Chancellor George Osborne will today announce details of the scheme which will let hundreds of thousands of people who retire on private pensions each year benefit from greater flexibility.
However, those who take advantage early could face steep tax bills unless they stagger withdrawals, financial services provider NFU Mutual said.
The change would allow people who have retired to spend their pension pot on a Lamborghini, according to the notorious comment by Liberal Democrat pensions minister Steve Webb.
However, the organisation's analysis of official figures from the Office For National Statistics found anyone looking to do so would have to find in excess of £165,000 for the car, and an additional £63,000 in tax.
Even those with less grand ambitions could pay large amounts in tax. Those who retire on or before their 65th birthday will face an average tax bill of nearly £13,000, if they don't stagger withdrawals from their pension savings across more than one tax year, the Mutual said.
When a sum is withdrawn from a pension pot, it will incur income tax and be treated by the tax-man as income for one year.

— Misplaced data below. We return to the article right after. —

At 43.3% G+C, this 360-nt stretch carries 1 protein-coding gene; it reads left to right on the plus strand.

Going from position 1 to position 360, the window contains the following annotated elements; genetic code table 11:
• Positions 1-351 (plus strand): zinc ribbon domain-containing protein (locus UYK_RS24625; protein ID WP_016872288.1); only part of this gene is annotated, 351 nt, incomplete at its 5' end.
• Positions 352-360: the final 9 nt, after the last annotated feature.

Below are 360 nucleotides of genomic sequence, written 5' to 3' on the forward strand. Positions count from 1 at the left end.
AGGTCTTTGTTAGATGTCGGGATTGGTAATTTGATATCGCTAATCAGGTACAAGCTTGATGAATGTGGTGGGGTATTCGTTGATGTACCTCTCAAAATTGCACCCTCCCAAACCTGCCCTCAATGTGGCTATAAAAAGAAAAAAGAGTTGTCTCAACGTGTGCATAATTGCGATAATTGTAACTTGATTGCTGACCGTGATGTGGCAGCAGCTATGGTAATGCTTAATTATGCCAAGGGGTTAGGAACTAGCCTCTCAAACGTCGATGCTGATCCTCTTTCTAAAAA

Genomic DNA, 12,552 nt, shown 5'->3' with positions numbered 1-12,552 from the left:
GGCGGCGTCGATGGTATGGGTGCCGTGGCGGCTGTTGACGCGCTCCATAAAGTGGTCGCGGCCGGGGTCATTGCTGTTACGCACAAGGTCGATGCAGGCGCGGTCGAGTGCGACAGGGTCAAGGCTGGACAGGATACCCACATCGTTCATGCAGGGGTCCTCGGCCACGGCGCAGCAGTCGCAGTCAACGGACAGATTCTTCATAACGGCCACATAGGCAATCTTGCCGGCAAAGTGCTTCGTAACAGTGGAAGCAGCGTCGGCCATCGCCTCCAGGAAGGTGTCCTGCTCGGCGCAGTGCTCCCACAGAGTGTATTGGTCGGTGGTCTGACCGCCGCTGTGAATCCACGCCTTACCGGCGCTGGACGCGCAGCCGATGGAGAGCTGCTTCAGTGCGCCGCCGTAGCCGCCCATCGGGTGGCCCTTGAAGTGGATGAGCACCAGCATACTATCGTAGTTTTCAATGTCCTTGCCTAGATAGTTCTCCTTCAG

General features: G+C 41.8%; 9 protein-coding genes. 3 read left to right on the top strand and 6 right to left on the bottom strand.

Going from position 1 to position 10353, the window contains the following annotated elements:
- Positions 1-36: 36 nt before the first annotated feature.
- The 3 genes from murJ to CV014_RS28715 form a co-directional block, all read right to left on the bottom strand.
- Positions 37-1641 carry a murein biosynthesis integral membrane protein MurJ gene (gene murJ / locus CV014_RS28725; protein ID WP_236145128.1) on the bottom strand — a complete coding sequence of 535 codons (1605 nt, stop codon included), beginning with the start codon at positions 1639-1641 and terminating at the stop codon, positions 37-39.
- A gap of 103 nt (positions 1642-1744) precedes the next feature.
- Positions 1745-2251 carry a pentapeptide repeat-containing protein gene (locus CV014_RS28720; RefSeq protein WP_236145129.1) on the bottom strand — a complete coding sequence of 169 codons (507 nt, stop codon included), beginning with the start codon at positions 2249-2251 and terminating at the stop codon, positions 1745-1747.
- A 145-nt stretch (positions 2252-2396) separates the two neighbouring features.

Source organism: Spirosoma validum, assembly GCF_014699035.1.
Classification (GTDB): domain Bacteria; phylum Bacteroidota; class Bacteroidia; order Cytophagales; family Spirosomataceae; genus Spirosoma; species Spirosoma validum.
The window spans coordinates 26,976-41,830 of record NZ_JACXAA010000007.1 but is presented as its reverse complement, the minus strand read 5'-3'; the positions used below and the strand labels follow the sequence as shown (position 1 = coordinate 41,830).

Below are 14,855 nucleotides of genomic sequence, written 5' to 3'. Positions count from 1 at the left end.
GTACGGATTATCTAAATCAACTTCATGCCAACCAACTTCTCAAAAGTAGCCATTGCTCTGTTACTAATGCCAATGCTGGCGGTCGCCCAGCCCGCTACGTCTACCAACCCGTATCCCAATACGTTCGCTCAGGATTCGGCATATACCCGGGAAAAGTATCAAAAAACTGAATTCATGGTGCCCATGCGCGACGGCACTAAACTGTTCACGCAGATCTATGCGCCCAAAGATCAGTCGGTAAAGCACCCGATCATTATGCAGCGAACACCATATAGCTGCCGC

This could take people into the 45 per cent tax band. Anyone taking out more than £120,000 would also lose their £10,000 personal allowance.
The average pension wealth held by a person approaching retirement - aged 55 to 64 - is currently £77,800. Taking all of this sum out in one tax year would provide a tax-free lump sum of £19,450 and the remaining £58,350 would be taxed as an income, leaving them owing £12,967 to HMRC, according to the analysis.
Those with larger pots could face even steeper tax penalties including some at an effective rate of 60 per cent. Stephen Berry, personal finance specialist at NFU Mutual, said: "When it comes to pensions, next year's changes will allow people to drive off with all of their retirement savings.
"However, if you're thinking about taking it all out in one go, there are a few warning signs you should look out for.
"Easing off the accelerator and taking some of your pension pot over more than one tax year could significantly reduce your tax bill."
Mr Osborne will announce details of his plans in a formal response to a three -month consultation by the Treasury.
The Government argues that the current annuities market is not working well for consumers.
At the moment, pension pots can be used to buy a fixed annual sum for life on retirement, known as an annuity.
The reforms are intended to allow pensioners to vary the level of income they receive depending on their circumstances.
Launching the consultation, Mr Osborne said: "We cannot expect people to save responsibly for their retirement if they do not believe they will get value for money from their savings when they come to access them."
The radical pensions reforms will encourage a new culture of saving, he said.